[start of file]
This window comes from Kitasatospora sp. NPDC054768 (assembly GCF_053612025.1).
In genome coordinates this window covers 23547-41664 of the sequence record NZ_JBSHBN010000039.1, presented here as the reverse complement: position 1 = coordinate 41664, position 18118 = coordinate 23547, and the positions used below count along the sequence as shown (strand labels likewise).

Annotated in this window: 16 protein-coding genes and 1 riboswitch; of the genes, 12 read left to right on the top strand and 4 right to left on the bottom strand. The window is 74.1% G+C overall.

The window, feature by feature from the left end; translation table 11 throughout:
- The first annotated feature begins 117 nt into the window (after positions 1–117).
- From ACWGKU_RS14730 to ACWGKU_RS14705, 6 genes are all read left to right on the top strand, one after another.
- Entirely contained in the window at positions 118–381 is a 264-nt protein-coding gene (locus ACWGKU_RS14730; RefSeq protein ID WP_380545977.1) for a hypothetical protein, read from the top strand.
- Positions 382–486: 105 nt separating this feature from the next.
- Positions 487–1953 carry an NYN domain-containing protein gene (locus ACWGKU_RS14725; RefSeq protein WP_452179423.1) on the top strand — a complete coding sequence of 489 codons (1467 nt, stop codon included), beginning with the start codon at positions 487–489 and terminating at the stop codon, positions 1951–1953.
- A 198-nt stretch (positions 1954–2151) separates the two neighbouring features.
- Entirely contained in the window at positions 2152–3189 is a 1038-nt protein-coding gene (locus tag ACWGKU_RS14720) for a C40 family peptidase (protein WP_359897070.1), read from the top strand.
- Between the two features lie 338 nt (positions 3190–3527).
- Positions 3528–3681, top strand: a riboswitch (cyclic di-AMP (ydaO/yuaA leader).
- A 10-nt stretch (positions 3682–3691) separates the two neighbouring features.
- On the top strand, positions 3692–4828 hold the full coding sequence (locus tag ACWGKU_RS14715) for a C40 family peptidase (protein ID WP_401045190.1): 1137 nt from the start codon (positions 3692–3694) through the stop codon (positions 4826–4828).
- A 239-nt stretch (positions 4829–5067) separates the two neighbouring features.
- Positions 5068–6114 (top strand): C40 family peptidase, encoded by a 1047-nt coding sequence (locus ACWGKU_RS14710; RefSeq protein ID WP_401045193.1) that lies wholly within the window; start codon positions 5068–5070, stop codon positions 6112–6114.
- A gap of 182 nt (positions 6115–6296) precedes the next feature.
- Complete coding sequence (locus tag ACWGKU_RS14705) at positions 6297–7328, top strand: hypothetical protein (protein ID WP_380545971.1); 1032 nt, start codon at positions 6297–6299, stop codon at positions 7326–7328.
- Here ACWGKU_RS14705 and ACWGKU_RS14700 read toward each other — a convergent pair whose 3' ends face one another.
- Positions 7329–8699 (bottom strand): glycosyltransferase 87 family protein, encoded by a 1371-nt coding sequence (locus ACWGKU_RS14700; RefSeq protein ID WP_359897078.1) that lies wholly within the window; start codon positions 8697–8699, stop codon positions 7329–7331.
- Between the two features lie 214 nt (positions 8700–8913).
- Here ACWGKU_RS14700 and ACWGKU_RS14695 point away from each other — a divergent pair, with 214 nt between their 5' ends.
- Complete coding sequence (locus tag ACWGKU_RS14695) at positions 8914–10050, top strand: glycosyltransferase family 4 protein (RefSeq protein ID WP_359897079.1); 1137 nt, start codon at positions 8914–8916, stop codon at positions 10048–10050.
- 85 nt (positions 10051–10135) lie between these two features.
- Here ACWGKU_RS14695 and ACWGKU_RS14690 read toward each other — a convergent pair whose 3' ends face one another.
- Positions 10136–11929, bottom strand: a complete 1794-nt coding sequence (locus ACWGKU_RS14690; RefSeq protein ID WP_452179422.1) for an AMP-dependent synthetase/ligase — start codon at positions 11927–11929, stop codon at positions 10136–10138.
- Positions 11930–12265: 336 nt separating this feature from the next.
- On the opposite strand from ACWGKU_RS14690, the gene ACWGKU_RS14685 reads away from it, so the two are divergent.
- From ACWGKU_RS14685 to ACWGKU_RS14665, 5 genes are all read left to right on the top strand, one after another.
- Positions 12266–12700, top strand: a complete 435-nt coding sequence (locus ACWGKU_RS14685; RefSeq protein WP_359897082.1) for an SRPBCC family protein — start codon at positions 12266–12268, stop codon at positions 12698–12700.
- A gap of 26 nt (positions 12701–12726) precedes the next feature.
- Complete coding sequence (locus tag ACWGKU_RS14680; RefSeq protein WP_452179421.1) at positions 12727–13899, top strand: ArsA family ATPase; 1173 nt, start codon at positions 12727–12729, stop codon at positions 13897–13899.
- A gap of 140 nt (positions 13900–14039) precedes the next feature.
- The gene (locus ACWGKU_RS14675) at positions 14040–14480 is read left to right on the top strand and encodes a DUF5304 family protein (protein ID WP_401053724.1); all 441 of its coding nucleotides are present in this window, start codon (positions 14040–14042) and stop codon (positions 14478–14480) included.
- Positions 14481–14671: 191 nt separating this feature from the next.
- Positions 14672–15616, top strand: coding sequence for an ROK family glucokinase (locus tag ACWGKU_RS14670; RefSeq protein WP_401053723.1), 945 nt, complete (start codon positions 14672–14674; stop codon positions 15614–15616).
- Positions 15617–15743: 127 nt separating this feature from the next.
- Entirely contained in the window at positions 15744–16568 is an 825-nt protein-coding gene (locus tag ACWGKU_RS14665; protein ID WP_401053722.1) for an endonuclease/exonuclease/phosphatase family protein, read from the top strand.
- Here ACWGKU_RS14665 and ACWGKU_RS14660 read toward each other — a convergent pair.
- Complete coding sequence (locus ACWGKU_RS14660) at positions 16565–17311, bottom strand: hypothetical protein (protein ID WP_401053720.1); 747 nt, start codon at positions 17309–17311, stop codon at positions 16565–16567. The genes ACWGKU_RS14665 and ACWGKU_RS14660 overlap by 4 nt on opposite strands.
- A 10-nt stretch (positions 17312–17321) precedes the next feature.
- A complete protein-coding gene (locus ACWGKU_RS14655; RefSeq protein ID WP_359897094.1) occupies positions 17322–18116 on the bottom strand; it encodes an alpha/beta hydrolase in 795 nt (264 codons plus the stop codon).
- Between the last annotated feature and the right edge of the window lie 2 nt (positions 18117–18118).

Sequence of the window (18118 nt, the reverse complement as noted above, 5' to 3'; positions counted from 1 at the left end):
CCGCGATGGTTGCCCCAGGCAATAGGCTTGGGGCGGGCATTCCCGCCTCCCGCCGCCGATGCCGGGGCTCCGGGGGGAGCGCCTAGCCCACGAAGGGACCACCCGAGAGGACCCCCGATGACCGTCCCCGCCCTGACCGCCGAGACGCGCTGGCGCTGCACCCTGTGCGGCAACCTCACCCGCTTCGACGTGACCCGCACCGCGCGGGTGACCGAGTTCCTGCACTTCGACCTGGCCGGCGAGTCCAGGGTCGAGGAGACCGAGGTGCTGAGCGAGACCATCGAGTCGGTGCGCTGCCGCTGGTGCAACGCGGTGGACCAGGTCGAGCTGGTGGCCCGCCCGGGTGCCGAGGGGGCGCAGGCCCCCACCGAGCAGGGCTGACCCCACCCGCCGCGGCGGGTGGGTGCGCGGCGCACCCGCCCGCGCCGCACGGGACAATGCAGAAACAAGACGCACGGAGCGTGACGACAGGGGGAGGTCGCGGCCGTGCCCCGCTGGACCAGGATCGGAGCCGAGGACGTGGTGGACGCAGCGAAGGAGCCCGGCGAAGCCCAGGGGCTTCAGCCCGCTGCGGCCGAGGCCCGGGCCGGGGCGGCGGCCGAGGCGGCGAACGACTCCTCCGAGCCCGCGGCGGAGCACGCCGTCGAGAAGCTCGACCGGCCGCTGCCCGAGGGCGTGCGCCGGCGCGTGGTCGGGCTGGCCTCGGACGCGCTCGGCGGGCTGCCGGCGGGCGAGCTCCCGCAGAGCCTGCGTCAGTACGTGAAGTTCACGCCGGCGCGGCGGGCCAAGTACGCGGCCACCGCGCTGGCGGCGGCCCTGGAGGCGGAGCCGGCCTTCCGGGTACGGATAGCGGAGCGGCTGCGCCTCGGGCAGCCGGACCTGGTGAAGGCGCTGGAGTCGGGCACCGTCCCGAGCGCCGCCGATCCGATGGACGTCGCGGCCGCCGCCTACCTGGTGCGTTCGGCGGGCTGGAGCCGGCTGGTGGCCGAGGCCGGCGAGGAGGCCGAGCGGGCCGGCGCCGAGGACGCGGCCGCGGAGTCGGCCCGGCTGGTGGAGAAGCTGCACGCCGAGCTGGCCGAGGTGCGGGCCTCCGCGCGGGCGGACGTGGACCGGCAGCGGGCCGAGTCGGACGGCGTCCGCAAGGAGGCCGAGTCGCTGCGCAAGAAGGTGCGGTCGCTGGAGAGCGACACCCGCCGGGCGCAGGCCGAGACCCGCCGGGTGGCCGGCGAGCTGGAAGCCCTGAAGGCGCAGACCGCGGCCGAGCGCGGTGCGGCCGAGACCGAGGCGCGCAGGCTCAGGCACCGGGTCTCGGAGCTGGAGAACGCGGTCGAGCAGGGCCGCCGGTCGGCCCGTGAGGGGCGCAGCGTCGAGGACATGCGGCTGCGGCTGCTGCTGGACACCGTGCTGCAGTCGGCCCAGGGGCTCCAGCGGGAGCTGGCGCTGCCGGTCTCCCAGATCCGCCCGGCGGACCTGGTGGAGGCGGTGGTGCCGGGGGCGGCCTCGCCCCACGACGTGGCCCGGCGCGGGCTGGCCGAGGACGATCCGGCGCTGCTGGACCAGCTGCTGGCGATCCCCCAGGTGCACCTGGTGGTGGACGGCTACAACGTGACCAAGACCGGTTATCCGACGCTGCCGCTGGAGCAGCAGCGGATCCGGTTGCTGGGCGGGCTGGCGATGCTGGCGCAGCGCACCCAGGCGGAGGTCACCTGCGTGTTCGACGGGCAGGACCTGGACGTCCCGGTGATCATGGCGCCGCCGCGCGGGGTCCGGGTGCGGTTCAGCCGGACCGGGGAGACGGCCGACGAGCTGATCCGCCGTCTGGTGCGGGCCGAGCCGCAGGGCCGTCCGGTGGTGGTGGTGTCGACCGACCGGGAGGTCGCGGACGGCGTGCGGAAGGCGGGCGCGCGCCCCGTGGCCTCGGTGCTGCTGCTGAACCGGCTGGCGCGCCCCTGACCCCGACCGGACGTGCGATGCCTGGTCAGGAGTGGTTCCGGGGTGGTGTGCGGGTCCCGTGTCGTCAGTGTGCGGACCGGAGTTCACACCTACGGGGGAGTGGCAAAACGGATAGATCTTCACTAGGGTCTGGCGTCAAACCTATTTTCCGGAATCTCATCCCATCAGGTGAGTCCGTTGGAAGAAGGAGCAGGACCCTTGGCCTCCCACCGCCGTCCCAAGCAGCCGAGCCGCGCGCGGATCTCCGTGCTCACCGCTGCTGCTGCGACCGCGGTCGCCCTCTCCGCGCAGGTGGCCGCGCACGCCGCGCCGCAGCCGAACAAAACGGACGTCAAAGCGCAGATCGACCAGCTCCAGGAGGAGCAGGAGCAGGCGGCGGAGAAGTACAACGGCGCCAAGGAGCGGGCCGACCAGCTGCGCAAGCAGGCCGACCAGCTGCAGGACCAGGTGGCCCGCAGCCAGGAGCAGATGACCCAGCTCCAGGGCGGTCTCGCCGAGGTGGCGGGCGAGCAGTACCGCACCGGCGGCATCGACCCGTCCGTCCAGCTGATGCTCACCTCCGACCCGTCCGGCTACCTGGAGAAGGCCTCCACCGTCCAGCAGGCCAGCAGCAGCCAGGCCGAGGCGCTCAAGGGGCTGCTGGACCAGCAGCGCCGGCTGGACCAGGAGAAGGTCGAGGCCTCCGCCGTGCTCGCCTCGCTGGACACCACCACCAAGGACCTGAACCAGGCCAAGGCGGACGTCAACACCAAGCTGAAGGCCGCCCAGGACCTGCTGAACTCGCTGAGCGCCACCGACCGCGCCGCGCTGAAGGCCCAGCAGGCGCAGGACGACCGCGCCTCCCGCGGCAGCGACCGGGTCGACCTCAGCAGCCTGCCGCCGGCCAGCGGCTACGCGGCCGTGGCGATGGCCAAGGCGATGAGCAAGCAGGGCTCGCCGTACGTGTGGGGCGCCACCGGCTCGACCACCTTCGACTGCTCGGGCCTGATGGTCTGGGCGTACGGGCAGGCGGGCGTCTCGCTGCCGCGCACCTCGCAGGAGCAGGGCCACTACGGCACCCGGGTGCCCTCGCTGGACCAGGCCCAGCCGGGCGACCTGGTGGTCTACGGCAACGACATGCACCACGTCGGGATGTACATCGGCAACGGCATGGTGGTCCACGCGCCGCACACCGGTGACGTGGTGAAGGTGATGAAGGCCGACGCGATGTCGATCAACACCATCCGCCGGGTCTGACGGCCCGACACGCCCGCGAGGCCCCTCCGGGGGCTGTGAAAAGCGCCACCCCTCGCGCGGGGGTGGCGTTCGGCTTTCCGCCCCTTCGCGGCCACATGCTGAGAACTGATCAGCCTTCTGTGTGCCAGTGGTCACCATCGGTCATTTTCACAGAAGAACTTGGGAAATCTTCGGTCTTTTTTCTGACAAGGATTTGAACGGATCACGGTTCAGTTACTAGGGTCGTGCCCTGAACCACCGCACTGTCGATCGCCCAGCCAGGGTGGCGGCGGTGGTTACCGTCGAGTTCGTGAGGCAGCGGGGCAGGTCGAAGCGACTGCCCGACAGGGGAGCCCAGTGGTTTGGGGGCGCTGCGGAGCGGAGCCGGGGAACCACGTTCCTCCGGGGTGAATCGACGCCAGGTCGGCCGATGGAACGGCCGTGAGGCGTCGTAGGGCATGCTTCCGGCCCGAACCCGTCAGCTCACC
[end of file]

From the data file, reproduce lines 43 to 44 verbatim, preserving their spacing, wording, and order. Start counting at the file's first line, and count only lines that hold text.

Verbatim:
- A complete protein-coding gene (locus ACWGKU_RS14655; RefSeq protein ID WP_359897094.1) occupies positions 17322–18116 on the bottom strand; it encodes an alpha/beta hydrolase in 795 nt (264 codons plus the stop codon).
- Between the last annotated feature and the right edge of the window lie 2 nt (positions 18117–18118).